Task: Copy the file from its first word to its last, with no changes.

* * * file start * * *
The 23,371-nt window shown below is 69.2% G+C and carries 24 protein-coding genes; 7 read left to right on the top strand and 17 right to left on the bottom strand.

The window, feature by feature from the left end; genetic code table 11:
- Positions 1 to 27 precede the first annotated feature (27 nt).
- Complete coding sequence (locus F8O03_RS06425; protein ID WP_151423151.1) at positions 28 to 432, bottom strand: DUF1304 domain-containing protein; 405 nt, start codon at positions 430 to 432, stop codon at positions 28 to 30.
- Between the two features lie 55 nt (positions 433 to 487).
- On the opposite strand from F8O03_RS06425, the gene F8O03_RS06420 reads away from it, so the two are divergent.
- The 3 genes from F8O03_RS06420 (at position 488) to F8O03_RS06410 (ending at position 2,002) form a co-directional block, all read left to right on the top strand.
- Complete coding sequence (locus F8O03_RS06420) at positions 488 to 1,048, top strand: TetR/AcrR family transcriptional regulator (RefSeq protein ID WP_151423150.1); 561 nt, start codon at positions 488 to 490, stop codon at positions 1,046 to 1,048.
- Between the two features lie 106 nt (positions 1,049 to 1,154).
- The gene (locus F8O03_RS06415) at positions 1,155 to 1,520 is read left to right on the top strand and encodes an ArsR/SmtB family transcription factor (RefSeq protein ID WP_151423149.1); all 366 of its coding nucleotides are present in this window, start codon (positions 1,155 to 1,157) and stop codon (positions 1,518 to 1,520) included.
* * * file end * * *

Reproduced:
The 23,371-nt window shown below is 69.2% G+C and carries 24 protein-coding genes; 7 read left to right on the top strand and 17 right to left on the bottom strand.

The window, feature by feature from the left end; genetic code table 11:
- Positions 1 to 27 precede the first annotated feature (27 nt).
- Complete coding sequence (locus F8O03_RS06425; protein ID WP_151423151.1) at positions 28 to 432, bottom strand: DUF1304 domain-containing protein; 405 nt, start codon at positions 430 to 432, stop codon at positions 28 to 30.
- Between the two features lie 55 nt (positions 433 to 487).
- On the opposite strand from F8O03_RS06425, the gene F8O03_RS06420 reads away from it, so the two are divergent.
- The 3 genes from F8O03_RS06420 (at position 488) to F8O03_RS06410 (ending at position 2,002) form a co-directional block, all read left to right on the top strand.
- Complete coding sequence (locus F8O03_RS06420) at positions 488 to 1,048, top strand: TetR/AcrR family transcriptional regulator (RefSeq protein ID WP_151423150.1); 561 nt, start codon at positions 488 to 490, stop codon at positions 1,046 to 1,048.
- Between the two features lie 106 nt (positions 1,049 to 1,154).
- The gene (locus F8O03_RS06415) at positions 1,155 to 1,520 is read left to right on the top strand and encodes an ArsR/SmtB family transcription factor (RefSeq protein ID WP_151423149.1); all 366 of its coding nucleotides are present in this window, start codon (positions 1,155 to 1,157) and stop codon (positions 1,518 to 1,520) included.